It's a great time to be mayor of Desert Hot Springs. Eight years ago, the city declared a fiscal emergency and filed for Chapter 9 protections for a second time. Today it’s swimming in revenue — cannabis revenue — that has helped fund a new City Hall and library, repaved roads, additional police officers, and attracted thousands of new residents to the city.
Desert Hot Springs was early to the party on cannabis. Even before adult use pot was legalized, the city embraced large-scale medical cannabis cultivation. It was the first city in Southern California to do so. Now, it continues to adjust policy to keep itself competitive. Several months ago, the City Council approved cannabis "entertainment facilities” and allowed hotels to sell cannabis inside their properties. In February, the City Council voted to lower the cultivation tax.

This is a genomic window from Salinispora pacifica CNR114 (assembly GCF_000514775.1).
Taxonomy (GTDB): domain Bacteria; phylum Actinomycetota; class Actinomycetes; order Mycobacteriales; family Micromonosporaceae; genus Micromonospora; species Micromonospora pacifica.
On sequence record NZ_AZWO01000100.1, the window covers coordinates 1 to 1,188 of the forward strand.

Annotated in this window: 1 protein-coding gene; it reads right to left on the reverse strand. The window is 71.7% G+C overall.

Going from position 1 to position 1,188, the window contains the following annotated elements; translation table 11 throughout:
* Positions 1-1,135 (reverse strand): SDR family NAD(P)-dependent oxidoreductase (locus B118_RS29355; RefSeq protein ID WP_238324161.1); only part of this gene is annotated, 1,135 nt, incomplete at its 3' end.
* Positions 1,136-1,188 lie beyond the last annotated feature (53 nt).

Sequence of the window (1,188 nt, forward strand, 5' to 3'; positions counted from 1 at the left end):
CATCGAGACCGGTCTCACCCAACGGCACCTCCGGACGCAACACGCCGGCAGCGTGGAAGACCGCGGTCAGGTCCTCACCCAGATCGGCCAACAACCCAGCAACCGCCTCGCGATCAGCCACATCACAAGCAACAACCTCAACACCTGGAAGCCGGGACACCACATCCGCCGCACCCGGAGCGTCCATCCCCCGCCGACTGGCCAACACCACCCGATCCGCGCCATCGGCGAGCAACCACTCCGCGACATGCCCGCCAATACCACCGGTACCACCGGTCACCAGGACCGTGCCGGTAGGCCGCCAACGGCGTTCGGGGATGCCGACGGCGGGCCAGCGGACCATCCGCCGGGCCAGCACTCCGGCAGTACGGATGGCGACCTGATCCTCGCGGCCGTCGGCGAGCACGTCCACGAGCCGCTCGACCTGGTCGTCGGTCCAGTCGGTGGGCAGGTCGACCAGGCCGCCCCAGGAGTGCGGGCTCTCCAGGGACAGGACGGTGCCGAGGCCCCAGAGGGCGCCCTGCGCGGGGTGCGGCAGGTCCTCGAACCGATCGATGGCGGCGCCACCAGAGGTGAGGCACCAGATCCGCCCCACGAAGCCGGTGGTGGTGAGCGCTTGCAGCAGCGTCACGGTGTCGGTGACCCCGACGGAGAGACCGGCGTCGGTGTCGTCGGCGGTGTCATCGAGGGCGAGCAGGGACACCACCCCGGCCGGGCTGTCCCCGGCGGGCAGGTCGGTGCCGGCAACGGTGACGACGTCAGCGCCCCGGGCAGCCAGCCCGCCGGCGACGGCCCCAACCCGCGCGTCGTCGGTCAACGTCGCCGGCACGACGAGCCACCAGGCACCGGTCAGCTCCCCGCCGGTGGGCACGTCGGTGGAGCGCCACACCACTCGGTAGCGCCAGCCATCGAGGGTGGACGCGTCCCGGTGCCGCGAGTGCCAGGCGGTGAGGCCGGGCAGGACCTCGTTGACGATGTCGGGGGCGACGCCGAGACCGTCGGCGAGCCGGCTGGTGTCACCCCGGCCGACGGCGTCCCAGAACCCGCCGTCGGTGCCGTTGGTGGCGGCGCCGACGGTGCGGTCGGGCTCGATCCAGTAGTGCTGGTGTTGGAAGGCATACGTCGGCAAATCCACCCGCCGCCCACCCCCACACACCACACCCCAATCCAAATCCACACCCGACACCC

The city’s embrace of marijuana came in handy last year, as the pandemic upended Coachella Valley tourism. The cannabis industry contributed more than $4 million to city revenue, trumping real estate as the largest revenue generator, according to Mayor Scott Matas. This year, officials are expecting even more dough.
“It's been incredible to see the transformation,” Deputy City Manager Doria Wilms told NBC News. “We don't see it slowing down."